2 Large Detroit Papers Plan to Join Operations : U.S. Antitrust OK Needed; Free Press, News to Stay Editorially Independent

Times Staff Writers

One of the last big-city newspaper wars ended abruptly in a truce Monday, as the Detroit News and the Detroit Free Press announced plans to merge their business operations while remaining editorially independent.

Bitter rivals for over a century, the two money-losing papers, both owned by nationwide newspaper chains, now plan to publish together under the largest joint operating agreement ever formed.

The agreement requires Justice Department approval, a process that could take up to two years. Such joint operating arrangements are allowed under an exemption to the federal antitrust laws that permits newspapers in the same city to combine operations if one can prove that it otherwise would fold.

Under the agreement, the Free Press, owned by Miami-based Knight-Ridder Newspapers, and the News, recently acquired by Gannett Co. of Roslyn, Va., will merge their printing, advertising, circulation and other administrative operations, while the news and editorial sections of the two papers will remain separate.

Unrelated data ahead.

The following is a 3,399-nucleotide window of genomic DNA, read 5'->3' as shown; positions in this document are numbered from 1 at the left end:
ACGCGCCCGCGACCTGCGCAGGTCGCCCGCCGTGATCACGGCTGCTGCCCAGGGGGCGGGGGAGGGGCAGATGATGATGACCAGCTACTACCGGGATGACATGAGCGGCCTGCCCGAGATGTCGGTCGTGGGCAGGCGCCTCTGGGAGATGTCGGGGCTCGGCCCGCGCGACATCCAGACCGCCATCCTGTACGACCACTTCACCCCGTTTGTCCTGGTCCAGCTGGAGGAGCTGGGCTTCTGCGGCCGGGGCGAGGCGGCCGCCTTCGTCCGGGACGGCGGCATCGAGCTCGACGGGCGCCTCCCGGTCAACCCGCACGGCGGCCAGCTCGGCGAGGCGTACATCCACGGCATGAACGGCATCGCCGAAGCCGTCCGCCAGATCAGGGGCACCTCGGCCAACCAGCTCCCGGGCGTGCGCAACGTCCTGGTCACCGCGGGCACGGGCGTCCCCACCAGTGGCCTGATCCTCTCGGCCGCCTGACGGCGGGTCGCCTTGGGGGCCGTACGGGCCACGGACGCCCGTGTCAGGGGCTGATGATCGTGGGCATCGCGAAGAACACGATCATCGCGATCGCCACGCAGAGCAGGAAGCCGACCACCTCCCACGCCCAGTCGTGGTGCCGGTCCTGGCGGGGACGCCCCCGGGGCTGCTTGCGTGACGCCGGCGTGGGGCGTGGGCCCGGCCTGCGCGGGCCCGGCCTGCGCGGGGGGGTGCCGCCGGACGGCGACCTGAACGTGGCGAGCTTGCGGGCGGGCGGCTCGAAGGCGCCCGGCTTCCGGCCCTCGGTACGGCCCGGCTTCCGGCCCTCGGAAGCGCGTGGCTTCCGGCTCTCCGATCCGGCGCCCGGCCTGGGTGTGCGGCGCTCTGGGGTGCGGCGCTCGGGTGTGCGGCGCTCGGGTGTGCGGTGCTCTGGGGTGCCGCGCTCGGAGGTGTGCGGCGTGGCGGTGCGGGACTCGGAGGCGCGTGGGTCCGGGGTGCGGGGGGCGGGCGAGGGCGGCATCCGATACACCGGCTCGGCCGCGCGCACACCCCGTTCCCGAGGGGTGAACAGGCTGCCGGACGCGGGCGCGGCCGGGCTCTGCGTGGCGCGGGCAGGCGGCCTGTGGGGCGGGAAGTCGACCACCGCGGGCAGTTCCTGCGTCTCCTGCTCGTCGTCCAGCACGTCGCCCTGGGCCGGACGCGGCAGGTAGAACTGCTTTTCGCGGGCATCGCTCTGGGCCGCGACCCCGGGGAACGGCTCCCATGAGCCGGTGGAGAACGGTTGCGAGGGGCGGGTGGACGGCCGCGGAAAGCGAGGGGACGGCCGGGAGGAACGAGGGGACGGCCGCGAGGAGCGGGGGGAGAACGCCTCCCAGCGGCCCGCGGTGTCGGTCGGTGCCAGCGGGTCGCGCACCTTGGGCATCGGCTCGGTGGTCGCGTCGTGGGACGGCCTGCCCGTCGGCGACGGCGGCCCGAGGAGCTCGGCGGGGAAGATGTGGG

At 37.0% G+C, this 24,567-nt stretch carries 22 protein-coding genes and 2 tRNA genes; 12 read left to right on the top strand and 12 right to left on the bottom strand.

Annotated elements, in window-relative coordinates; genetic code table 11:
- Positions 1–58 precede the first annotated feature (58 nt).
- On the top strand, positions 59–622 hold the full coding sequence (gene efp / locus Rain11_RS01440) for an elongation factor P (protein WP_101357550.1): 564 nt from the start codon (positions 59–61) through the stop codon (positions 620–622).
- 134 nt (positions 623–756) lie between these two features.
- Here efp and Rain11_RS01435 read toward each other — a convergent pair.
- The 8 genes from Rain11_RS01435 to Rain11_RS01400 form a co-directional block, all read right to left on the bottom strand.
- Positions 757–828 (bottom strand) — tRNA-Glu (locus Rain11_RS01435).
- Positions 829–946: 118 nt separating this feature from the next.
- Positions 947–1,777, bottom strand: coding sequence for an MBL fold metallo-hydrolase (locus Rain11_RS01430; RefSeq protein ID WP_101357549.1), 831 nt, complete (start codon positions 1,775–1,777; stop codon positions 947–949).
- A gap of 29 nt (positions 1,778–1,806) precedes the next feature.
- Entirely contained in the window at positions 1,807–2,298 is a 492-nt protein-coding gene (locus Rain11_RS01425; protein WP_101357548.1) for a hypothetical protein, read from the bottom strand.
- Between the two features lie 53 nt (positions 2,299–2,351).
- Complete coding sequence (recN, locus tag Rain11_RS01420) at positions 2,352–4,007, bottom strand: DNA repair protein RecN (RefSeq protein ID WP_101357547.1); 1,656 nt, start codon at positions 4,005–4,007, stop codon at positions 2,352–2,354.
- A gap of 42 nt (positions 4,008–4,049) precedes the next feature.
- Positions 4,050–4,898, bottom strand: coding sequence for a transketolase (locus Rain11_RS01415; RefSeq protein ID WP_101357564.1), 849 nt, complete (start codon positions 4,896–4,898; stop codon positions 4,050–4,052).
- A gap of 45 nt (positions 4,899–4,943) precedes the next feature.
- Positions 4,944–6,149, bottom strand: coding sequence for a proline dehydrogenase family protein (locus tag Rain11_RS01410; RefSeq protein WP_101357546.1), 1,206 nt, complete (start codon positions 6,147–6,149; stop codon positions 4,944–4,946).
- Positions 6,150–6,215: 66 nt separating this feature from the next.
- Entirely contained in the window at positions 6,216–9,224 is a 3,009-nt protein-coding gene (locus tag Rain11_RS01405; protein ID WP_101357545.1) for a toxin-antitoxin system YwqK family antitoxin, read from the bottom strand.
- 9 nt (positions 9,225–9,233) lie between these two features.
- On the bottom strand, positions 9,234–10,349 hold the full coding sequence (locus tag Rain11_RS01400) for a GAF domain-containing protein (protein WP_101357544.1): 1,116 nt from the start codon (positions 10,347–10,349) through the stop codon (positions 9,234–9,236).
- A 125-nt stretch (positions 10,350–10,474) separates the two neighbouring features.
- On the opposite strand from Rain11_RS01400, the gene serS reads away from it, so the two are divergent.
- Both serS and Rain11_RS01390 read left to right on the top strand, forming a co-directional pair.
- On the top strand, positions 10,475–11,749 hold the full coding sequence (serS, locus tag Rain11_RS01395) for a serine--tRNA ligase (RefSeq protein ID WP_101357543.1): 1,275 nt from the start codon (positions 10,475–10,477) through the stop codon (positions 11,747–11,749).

Joint Editions on Weekends

The Free Press will publish only in the mornings during the week. The News, which has an edge in both circulation and advertising, will publish only in the afternoons, dropping its large morning edition. On weekends, the two papers will publish joint editions, with responsibilities for the hard news and features sections split between the editorial staffs of the two papers.

Together, they will form one of the largest Sunday newspapers in the country, with a projected joint circulation of more than 1.5 million, officials said. Currently, the News, with a daily circulation of 645,016, is the eighth-largest general interest newspaper in the United States, while the Free Press, with a circulation of 634,466, is ranked 10th.

Gannett will control the venture that will publish the two papers and will receive 55% of the profits from both publications for the first five years after the joint agreement is in effect. Gannett and Knight-Ridder, two of the largest newspaper chains in the nation, will split earnings evenly after that start-up period, officials said.